Exploring New Revenue Streams

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Exploring New Revenue Streams

In 1989, Pepsi Co. introduced a new product which they believed would change the soft drink game forever. The so-called “breakfast cola drink” was “Pepsi AM,” and it completely failed within the first year. It turned out people didn’t want to drink cola first thing in the morning, and the gamble cost Pepsi millions. More recently, Barnes and Noble introduced the “Nook,” an e-reader designed to compete with the Amazon Kindle. A book company releasing an e-reader in 2009 doesn’t seem like a terrible idea, but sales of the Nook have been dismal. Executives admit the company did not invest enough in quality or marketing, and product sales continue to disappoint.[1]

Innovating your product and service lines can be risky.   It may require you to stray from what you know, diverting time and resources into uncharted territory.  But when undertaken wisely, that risk can help you diversify your revenue streams, scale up your company, and build new skills and capacity in your employees. Here are a few things to consider before wandering into new territory.

Start Slow

While the prospect of a totally new product or service might be exciting, there may be some lower-risk opportunities for innovation that you ought to consider first. For example, incorporating telematics systems into your sweeper trucks can give clients access to useful data and information, increasing the value of your sweeping while keeping the service essentially the same. Consult with your customers about what problems or issues you might help them solve before introducing something completely out of left field.

Framing Choices for Customers

Always take into account how new offerings will look in comparison to what you’re already selling. In his fascinating book on human decision making, “The Paradox of Choice,” sociologist Barry Schwartz describes a high-end kitchenware catalog that was having trouble selling a $279 bread machine.[2] In a Hail Mary move that no one thought would work, the owner decided to offer an even nicer machine right next to the original one in the catalog, priced at $429. Hardly any units of the new machine were sold, but sales of the $274 machine doubled! The decision point was framed differently. On its own, the original bread machine seemed too expensive for most customers, but when the choice of that purchase was positioned next to a higher end model, people felt the original was a bargain. Remember that new products and services could change the relative value of your existing products, even if their costs stay the same.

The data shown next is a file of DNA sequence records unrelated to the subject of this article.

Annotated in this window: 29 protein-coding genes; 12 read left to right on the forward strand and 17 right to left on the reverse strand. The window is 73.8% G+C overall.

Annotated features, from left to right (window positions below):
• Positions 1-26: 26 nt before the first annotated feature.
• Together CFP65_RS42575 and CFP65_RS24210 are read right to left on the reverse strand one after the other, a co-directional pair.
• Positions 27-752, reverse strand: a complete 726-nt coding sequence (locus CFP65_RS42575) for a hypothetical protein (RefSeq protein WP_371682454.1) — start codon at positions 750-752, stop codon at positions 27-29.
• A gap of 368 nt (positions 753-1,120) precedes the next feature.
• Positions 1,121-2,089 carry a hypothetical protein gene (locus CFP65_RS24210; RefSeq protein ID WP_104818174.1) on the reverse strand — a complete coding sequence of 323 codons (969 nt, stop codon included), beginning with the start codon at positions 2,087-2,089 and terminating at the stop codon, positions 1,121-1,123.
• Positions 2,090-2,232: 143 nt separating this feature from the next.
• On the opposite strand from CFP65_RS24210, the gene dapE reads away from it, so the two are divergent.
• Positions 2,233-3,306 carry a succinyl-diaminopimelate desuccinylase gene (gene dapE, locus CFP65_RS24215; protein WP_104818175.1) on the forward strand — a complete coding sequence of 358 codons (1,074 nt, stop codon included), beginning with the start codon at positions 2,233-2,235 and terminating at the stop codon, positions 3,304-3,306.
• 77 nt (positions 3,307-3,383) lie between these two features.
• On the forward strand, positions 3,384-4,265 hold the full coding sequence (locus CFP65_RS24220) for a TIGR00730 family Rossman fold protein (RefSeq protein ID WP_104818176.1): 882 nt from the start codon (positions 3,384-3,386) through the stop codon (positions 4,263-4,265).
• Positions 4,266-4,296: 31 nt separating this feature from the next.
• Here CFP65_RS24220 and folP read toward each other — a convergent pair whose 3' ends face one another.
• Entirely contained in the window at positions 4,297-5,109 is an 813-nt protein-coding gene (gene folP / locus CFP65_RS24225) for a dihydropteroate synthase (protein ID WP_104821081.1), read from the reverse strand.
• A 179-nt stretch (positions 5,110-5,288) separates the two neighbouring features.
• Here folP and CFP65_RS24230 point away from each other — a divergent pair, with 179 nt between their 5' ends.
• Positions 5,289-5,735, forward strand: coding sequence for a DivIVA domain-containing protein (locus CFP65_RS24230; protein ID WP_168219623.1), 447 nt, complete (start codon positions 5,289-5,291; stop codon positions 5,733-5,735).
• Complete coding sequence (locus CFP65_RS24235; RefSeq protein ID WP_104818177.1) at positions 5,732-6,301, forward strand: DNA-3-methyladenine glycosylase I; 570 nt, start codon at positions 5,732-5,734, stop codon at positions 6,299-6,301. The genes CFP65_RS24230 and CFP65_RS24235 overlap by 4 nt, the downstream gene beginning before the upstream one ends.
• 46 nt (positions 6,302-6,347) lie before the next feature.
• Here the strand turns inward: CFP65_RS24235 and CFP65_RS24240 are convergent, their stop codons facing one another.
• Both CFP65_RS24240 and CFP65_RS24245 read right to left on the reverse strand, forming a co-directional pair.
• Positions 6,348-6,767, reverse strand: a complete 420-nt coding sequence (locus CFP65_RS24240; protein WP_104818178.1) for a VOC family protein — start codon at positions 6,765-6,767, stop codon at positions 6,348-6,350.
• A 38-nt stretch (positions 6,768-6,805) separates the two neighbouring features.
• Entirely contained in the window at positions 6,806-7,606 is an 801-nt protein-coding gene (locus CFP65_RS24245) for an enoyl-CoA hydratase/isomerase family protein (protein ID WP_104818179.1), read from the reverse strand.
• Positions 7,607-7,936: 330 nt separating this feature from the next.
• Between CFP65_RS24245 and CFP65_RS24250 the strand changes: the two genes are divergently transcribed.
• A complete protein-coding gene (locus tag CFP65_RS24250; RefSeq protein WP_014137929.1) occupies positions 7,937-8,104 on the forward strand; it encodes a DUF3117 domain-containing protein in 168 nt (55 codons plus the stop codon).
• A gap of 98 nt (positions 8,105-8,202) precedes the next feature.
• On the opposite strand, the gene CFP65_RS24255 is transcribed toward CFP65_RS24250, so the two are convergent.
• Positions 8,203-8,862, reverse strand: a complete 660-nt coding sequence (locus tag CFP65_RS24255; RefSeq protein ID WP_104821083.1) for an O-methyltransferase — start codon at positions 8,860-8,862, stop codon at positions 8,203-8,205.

Involve Your Employees

Besides diversifying your revenue streams, innovating can provide an opportunity to involve employees in the creative process. When looking to reward an outstanding employee, you may be limited in the financial or promotional incentives at your disposal. But including a great employee in the development of a new product shows that you value their skills and perspectives. You may also benefit from that person’s unique perspective into customer needs or changes in the market. All of this can help an employee feel more invested in their work by involving them in the broader mission of the company.

For more information about this article or any other please feel free to contact us.  We love to hear from you.  From all of us at NiteHawk.

[1] Gilbert, Ben. (4 May, 2018). 25 of the biggest failed products of the world’s biggest companies. Business Insider. Available at http://www.businessinsider.com/biggest-product-flops-in-history-2016-12.

[2] Schwartz, Barry. (2004). The Paradox of Choice. New York: Harper Perennial